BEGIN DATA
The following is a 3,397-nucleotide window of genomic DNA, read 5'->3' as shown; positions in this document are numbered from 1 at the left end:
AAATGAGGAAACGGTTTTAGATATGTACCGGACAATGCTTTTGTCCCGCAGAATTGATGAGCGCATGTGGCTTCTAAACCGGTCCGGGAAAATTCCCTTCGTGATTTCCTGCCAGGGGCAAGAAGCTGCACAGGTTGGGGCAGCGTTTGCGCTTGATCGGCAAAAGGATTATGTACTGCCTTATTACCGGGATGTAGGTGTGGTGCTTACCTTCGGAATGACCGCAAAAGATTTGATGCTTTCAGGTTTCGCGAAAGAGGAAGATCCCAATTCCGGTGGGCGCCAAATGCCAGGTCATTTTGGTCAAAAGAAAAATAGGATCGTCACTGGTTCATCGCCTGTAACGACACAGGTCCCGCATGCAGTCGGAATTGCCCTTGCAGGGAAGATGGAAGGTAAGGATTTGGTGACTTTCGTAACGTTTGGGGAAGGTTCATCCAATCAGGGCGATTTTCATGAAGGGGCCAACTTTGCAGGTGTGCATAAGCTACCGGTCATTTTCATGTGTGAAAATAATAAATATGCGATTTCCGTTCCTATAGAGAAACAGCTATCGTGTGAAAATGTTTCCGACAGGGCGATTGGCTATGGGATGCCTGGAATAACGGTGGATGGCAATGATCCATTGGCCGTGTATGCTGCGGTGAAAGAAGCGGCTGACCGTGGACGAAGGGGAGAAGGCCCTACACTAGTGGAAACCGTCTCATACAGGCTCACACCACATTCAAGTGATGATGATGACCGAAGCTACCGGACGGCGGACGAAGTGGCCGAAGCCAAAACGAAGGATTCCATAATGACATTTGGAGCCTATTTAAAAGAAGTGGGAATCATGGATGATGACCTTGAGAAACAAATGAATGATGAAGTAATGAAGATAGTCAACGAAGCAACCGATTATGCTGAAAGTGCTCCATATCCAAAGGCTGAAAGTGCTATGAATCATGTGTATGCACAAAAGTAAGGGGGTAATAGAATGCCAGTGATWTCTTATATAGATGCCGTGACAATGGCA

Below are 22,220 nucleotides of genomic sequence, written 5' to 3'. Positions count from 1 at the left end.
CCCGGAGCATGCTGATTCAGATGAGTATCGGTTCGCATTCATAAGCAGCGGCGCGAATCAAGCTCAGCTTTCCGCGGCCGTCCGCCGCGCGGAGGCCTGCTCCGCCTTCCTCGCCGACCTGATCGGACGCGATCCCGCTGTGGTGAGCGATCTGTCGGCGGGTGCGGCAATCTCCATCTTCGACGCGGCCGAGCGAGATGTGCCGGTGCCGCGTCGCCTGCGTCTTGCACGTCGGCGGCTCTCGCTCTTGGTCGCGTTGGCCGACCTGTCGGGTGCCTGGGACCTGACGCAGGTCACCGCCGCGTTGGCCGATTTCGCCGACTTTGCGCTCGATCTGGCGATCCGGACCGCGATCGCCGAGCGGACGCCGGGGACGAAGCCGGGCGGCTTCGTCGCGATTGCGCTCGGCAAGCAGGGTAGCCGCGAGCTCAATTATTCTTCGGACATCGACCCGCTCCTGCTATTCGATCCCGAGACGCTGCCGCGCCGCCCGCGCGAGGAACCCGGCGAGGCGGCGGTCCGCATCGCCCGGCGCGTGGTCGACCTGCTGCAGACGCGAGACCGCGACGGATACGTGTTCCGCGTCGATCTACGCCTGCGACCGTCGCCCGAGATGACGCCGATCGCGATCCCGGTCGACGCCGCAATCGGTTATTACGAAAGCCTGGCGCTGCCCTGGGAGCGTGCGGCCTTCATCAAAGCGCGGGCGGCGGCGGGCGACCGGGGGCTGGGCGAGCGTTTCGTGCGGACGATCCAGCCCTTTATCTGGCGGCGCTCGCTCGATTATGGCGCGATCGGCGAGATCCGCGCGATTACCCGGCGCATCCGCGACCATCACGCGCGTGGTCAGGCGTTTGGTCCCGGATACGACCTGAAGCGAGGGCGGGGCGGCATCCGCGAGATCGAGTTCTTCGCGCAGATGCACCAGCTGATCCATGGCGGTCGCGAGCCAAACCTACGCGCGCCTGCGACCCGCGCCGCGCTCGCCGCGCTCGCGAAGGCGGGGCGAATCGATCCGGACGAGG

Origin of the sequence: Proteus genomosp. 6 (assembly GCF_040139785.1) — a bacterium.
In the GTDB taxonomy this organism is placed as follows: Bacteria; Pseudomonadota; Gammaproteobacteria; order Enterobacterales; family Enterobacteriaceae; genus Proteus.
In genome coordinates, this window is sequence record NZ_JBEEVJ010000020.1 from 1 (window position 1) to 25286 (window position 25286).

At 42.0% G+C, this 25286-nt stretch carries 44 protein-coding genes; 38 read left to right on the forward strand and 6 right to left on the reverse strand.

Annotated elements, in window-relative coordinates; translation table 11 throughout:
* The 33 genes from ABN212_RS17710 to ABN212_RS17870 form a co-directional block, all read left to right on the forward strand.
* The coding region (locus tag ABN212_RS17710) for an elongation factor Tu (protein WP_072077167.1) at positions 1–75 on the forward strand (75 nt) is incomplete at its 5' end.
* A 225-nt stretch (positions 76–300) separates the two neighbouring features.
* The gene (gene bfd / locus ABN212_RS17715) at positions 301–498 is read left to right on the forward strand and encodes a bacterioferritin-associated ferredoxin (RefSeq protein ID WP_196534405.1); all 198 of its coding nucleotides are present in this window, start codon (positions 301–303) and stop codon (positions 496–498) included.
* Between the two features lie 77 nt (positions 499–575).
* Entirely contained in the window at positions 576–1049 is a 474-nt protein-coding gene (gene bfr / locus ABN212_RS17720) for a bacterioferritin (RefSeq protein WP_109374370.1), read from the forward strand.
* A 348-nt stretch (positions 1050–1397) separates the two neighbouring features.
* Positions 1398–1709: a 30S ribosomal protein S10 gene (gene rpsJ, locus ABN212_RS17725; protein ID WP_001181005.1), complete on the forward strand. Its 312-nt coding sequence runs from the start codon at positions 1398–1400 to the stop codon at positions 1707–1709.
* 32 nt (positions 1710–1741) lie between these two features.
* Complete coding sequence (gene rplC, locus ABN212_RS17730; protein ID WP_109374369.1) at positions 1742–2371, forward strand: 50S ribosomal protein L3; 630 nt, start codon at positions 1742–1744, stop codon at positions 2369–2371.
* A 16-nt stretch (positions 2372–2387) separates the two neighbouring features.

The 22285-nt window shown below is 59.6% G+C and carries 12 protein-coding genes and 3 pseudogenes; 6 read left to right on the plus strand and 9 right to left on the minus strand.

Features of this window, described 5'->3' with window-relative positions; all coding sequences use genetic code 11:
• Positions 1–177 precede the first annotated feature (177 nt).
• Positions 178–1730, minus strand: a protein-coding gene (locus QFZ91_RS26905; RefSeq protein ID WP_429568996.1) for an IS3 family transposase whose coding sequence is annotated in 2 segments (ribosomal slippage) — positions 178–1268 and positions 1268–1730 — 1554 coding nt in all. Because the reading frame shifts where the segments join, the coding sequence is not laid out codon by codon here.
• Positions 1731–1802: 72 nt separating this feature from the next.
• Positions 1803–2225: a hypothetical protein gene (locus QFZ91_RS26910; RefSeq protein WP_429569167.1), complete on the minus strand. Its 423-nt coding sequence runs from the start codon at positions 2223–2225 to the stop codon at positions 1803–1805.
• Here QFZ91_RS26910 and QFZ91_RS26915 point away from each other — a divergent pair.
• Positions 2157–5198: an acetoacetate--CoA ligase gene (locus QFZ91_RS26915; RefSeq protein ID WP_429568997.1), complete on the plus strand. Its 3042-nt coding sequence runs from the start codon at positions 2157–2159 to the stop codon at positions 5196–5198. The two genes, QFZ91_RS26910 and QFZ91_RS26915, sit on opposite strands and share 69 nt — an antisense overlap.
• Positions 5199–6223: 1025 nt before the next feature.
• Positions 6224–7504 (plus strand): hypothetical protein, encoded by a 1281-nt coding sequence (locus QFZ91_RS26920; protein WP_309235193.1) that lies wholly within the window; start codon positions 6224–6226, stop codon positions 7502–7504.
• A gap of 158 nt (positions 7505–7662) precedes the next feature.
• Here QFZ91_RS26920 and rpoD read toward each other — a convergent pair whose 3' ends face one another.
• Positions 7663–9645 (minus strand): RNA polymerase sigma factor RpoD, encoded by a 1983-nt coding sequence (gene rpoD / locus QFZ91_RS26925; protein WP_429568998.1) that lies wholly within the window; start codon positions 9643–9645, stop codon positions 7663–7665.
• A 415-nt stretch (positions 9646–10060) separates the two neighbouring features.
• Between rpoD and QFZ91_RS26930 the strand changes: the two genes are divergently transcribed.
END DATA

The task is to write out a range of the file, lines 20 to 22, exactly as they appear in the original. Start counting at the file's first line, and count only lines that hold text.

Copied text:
* A 16-nt stretch (positions 2372–2387) separates the two neighbouring features.

The 22285-nt window shown below is 59.6% G+C and carries 12 protein-coding genes and 3 pseudogenes; 6 read left to right on the plus strand and 9 right to left on the minus strand.

Features of this window, described 5'->3' with window-relative positions; all coding sequences use genetic code 11: